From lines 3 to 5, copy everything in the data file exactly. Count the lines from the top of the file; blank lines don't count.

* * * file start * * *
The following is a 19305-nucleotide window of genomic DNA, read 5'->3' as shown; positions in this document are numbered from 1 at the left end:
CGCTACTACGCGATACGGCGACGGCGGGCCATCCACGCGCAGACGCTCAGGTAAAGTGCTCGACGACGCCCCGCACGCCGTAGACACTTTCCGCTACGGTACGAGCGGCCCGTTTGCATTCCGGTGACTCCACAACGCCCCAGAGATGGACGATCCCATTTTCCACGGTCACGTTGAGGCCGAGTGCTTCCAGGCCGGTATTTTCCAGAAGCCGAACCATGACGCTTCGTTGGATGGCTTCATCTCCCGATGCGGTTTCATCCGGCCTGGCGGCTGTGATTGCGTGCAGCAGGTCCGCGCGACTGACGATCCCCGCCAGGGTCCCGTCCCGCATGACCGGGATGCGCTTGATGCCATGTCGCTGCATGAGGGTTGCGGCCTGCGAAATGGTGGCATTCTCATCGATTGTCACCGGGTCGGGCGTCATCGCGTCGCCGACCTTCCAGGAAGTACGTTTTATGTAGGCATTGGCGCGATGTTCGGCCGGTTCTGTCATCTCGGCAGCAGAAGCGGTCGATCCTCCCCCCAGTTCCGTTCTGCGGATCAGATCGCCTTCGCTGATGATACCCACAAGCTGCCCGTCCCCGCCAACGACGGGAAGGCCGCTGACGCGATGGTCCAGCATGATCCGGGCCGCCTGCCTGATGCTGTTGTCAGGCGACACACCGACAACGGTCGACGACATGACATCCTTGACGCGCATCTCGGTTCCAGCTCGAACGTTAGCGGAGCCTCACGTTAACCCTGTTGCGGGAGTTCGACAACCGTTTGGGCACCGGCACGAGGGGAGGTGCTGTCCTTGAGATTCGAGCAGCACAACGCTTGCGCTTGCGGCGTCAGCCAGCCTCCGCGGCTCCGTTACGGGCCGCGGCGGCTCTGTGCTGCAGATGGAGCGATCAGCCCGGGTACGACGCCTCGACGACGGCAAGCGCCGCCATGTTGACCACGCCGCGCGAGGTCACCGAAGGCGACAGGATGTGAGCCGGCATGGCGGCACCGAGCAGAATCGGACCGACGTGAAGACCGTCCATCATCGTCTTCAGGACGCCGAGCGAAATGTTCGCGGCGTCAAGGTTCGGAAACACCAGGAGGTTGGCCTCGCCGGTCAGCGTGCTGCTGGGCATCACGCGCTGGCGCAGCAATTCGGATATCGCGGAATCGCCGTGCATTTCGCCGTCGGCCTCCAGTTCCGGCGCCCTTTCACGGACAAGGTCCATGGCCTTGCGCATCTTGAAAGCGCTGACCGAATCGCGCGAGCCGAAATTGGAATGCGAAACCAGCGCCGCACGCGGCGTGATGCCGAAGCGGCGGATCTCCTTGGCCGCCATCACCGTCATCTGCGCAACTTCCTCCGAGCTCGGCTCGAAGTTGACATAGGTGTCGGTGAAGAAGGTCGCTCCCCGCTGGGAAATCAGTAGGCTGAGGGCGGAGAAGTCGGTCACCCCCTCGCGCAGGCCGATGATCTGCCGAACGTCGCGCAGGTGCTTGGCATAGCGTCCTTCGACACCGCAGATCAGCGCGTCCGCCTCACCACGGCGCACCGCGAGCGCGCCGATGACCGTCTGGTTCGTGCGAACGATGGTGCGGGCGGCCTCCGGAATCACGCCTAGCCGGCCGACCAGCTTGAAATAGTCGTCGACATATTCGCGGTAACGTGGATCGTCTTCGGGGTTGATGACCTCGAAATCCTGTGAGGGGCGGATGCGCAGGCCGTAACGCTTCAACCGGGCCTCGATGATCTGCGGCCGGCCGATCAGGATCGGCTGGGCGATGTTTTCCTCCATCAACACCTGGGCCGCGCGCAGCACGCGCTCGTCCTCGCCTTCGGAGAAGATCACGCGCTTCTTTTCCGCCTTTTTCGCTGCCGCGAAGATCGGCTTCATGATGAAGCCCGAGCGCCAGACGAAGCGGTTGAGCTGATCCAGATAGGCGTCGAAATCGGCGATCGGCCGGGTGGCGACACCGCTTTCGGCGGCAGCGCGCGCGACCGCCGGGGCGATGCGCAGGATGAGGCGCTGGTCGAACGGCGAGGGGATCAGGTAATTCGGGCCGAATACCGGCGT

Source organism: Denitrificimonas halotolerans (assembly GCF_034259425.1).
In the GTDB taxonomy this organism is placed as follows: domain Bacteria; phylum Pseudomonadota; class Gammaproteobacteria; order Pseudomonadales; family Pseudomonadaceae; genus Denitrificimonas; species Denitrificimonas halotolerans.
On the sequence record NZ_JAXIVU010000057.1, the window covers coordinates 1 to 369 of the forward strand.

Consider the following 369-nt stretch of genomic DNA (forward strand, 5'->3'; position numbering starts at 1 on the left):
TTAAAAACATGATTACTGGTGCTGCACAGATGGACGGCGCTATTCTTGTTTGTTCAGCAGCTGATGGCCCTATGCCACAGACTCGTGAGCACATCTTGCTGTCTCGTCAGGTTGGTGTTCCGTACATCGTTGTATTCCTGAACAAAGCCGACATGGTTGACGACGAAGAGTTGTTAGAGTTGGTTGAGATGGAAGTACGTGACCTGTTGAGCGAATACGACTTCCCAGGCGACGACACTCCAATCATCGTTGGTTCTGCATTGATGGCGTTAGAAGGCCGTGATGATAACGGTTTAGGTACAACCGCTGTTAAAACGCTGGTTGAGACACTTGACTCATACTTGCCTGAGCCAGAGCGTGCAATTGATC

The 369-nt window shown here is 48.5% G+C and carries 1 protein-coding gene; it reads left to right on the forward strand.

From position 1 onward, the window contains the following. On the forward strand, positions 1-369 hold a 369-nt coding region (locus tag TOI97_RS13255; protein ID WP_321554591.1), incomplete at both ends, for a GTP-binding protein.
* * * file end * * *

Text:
Source organism: Denitrificimonas halotolerans (assembly GCF_034259425.1).
In the GTDB taxonomy this organism is placed as follows: domain Bacteria; phylum Pseudomonadota; class Gammaproteobacteria; order Pseudomonadales; family Pseudomonadaceae; genus Denitrificimonas; species Denitrificimonas halotolerans.
On the sequence record NZ_JAXIVU010000057.1, the window covers coordinates 1 to 369 of the forward strand.